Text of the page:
In January 2018 Constance and I were present as the votes were counted on the Lagos Citizens budget initiative (Orçamento Particapativo). We were excited and hopeful after a few months of hard work to see if proposal 18 we had authored was successful.
In Lagos and many other cities in Portugal there are initiatives where citizens may submit their ideas to the local council and if approved as technically feasible they are put to the voters.
Our proposal to improve the accessibility of pedestrian crossings by people with reduced mobility in a section of Lagos was one of 34 that made it to the ballot for 2018.
To be considered we had to submit a written description with photos and give a brief presentation in front of the mayor and city officials. I am functional in the Portuguese language but by no means fluent, so I was understandably nervous, the public officials were very supportive and encouraging. We were the only ex pats engaged in the process.
In the lead up to the vote we made simple flyers on our trusty home printer. In campaigns it is not always important that you have a budget for very slick promotional materials. A simple home made black and white flyer with clear info on when, where and why, is very effective, especially when put directly into a persons hands. We handed out the flyers at events and in front of city hall and left them at a few local businesses. We also used social media, email reminders and a few phone calls to update people on our proposal and on where and how to vote. I also authored an article on the proposal that was published in Tomorrow magazine.
We were thrilled that when all the votes were counted our proposal came in first place in Lagos and third place overall in the county, meaning the project would go ahead.
After a few days of excitement we wondered when and how the proposal would get implemented. We inquired at city hall if there was anyone we could speak to and were referred to Engineer Jorge Cardoso. We asked if we could please be notified and consulted on the project. He told us to check back after the summer.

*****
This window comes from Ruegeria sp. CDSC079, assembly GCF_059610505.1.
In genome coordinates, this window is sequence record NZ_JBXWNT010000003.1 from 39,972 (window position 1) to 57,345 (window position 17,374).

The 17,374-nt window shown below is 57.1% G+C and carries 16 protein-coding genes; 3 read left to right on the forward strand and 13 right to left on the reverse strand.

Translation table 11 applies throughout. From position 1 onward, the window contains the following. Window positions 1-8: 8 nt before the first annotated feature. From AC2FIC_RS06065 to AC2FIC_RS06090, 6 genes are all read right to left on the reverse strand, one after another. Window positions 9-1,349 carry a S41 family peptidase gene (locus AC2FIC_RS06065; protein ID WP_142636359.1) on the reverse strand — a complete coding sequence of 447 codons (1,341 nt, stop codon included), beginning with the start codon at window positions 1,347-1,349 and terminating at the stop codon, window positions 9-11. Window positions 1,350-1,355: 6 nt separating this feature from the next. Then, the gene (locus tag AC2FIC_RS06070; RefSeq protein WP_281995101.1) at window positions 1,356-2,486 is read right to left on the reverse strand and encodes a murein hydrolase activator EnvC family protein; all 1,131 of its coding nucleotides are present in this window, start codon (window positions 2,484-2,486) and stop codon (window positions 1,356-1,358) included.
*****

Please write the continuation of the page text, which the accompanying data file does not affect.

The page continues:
In September 2018 we asked for an update and we were referred to city architect Catarina Pereira. We asked Catarina if she would walk the neighborhood with us. Then Constance could show her in person the difficulties and dangers faced by a person in a mobility device in using the pedestrian crossings. She told us after that it had been important for her to see in person what it was like for Constance as she tried to navigate the public sidewalks and roadways. Note: Cities should have at least one person with a disability that they consult with on all public planning, construction and renovation works.
We asked when the plans would be submitted and when could we expect work to begin. She said to contact her in the new year.
In 2019 we repeatedly asked for updates and were eventually told by Dr.a Helena Martins G. Moira’s from the urban division that the work was put out for public tender in December 2019.
After the vote we were sent the the certified election results. Nobody from the city reached out to congratulate us, update us or inform or involve us with implementation. Our inquiries have taken sometimes months to answer. These initiatives are seen as a way to get citizens engaged in their local government and it is a great opportunity that we are grateful for, however those citizens that do engage should be given the courtesy of transparency and encouragement.
As of today almost two and half years since being approved by voters the project has has still not moved forward, however a very large luxury condominium project in the same neighborhood is well under way; with construction on it even continuing throughout the covid pandemic restrictions.
You can be assured we will continue to advocate to implement the will of the voters who approved this project and on behalf of all people with disabilities who would like to cross the street in safety.